The Russian man known as "The Merchant of Death" is now in a New York jail facing life in prison. Suspected international arms dealer, Viktor Bout, was extradited from Thailand Tuesday despite strong protests from Russia.
Accused Russian arms dealer Viktor Bout makes his first court appearance in New York Wednesday. He faces four counts of terrorism, including conspiracy to kill U.S. nationals.
“Victor Bout, sometimes called the merchant of death, was the premiere arms merchant, fueling conflicts around the world for almost two decades, willing to do business with anyone willing to pay his price,” said Juan Zarate, CBS News National Security Consultant.
Bout was extradited from Thailand on Tuesday, despite strong protests from Russia's Foreign Ministry. The Russians have been claiming he's a legitimate businessman since he was arrested in Bangkok two years ago.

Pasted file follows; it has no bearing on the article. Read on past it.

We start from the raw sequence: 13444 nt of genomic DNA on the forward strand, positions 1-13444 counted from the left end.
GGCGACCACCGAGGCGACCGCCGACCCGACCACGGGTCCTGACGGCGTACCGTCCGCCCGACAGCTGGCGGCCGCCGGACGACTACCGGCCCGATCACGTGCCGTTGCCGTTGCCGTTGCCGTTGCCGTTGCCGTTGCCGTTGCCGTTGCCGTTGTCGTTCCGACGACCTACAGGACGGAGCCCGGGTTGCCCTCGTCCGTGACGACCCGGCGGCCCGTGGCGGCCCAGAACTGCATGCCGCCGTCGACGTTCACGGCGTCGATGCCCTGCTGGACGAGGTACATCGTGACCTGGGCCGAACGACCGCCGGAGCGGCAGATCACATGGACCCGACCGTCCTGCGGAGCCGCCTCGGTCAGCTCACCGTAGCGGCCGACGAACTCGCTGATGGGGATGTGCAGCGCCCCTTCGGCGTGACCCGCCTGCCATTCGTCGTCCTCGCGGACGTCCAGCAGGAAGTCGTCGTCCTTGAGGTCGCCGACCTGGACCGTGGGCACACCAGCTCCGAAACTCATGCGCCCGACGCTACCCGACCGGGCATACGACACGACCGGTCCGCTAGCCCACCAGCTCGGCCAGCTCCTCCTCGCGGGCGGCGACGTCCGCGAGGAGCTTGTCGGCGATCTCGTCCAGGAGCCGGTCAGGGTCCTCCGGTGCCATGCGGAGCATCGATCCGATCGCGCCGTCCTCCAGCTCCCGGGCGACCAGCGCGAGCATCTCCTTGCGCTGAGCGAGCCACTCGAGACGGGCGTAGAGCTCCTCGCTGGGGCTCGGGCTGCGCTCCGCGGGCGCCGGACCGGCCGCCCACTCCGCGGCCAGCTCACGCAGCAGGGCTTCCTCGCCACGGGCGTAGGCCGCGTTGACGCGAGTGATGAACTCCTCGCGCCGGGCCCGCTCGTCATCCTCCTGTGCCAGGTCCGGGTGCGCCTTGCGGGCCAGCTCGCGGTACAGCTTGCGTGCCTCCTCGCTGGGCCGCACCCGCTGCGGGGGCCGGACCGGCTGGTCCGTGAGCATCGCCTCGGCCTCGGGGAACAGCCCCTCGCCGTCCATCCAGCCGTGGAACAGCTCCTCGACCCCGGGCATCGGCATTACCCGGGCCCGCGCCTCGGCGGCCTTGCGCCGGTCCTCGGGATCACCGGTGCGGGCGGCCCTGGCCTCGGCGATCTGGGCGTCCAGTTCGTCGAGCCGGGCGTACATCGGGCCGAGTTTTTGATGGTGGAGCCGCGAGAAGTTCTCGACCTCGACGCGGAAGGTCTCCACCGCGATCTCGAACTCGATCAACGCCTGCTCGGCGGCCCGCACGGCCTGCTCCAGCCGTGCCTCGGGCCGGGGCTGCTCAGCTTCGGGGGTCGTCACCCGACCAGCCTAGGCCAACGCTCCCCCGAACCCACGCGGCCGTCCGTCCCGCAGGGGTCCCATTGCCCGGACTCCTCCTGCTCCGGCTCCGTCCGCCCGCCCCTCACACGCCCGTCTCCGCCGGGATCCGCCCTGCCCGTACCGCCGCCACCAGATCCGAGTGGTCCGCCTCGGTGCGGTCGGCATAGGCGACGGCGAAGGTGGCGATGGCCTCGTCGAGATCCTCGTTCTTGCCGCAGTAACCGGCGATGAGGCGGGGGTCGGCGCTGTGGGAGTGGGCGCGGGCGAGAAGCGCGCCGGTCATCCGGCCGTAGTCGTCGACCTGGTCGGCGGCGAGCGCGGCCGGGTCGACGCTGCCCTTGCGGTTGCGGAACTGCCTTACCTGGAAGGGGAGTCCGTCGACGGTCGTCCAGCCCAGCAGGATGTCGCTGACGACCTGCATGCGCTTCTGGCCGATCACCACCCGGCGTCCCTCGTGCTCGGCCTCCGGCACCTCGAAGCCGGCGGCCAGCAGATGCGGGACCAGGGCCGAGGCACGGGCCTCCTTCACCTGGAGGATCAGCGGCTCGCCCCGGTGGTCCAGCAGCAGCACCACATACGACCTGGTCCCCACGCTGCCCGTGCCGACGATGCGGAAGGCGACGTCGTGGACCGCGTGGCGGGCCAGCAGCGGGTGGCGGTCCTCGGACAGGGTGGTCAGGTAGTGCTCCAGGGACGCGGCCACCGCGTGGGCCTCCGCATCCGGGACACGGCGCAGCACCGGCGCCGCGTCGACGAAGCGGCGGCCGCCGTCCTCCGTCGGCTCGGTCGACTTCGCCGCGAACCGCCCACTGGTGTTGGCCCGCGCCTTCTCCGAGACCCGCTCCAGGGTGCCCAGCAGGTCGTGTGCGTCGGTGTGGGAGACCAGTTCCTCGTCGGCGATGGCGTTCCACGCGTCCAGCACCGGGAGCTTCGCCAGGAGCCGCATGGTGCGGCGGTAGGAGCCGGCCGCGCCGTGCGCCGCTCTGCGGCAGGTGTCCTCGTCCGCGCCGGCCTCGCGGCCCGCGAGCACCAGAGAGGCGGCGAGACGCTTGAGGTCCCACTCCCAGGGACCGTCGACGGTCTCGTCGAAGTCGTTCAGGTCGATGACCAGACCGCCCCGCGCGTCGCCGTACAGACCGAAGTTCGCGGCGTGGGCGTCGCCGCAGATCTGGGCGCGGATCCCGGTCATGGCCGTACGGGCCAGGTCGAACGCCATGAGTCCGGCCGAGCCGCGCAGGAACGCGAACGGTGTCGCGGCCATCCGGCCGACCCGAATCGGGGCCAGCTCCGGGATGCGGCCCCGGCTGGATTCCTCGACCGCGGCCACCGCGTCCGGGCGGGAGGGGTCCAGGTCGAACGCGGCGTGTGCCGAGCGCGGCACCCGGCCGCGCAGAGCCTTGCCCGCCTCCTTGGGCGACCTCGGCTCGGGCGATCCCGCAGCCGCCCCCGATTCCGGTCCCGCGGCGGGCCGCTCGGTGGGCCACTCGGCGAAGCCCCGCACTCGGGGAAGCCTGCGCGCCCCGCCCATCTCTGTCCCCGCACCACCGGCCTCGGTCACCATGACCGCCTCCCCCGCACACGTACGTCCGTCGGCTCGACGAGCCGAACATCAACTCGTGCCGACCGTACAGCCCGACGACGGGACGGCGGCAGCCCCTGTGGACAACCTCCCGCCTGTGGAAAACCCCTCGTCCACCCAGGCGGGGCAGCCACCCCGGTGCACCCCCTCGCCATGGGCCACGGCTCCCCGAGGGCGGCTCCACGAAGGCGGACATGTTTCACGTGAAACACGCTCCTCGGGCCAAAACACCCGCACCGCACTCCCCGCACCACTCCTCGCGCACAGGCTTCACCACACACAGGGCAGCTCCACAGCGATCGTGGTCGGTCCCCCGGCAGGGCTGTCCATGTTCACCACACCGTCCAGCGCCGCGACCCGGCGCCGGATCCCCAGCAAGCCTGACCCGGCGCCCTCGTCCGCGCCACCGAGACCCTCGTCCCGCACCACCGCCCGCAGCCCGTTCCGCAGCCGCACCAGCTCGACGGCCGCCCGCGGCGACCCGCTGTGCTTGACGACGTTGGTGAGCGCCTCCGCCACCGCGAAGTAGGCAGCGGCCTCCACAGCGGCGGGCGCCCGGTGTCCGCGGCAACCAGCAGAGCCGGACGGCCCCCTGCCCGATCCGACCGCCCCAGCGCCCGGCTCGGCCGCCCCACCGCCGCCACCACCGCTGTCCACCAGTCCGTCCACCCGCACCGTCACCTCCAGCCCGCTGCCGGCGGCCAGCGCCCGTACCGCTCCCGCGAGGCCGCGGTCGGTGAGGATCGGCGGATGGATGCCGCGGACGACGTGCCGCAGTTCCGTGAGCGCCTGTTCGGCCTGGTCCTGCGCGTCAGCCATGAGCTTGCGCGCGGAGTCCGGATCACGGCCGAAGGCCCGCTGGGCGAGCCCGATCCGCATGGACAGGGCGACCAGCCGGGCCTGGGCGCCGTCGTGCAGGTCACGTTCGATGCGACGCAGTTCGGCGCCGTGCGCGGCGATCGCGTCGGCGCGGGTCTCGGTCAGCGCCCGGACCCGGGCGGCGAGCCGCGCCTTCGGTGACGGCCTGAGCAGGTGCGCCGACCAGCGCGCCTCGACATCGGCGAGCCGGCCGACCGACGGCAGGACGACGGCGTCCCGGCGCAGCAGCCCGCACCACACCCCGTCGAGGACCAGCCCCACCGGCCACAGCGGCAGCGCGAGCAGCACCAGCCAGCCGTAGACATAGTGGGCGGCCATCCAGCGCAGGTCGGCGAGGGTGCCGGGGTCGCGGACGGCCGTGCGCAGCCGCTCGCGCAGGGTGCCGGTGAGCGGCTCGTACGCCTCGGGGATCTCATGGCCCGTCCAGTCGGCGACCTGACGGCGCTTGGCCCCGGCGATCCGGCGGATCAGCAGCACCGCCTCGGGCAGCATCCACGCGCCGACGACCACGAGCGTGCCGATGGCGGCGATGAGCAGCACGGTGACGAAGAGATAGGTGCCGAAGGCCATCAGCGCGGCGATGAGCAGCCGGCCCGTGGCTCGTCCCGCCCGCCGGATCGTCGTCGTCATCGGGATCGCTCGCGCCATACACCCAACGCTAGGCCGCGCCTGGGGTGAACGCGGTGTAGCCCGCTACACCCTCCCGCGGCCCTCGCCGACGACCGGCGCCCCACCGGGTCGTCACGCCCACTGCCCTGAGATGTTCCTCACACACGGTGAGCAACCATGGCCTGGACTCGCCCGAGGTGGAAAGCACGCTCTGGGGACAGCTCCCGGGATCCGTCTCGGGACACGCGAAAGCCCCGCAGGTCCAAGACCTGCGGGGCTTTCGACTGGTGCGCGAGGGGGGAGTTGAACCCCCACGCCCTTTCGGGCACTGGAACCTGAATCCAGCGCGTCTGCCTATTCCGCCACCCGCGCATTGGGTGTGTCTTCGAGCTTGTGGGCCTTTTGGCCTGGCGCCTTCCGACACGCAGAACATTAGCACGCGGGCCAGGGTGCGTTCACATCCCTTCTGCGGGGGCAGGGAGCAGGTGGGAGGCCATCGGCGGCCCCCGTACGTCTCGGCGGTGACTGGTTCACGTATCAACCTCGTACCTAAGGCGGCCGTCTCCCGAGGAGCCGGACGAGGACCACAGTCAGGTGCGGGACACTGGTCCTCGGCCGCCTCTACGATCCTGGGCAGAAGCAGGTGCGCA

U.S. relations with Russia have been steadily improving, but now there's concern this tug of war over Bout could jeopardize cooperation on arms control, nuclear weapons and the war in Afghanistan.
“We agree to disagree sometimes,” said State Department spokesman, P.J. Crowley. “We have tensions that crop up periodically. And we work to, to manage those. I don't expect that this will have any impact on our, on our relationship with Russia."
Analysts say the U.S. is willing to risk some turbulence with Russia in order to make sure the most notorious arms merchant in the world stays out of commission.
“I don’t think the Obama administration, the Justice Department, the prosecutors in New York are willing to negotiate away what could be considered one of the most high profile international criminal trials of the century,” said Zarate.
Bout faces 25 years to life in prison if convicted of the terrorism charges.
The U.S.-Russian relationship could be tested this weekend when President Obama and Russian President Dmitry Medvedev are scheduled to meet in Portugal.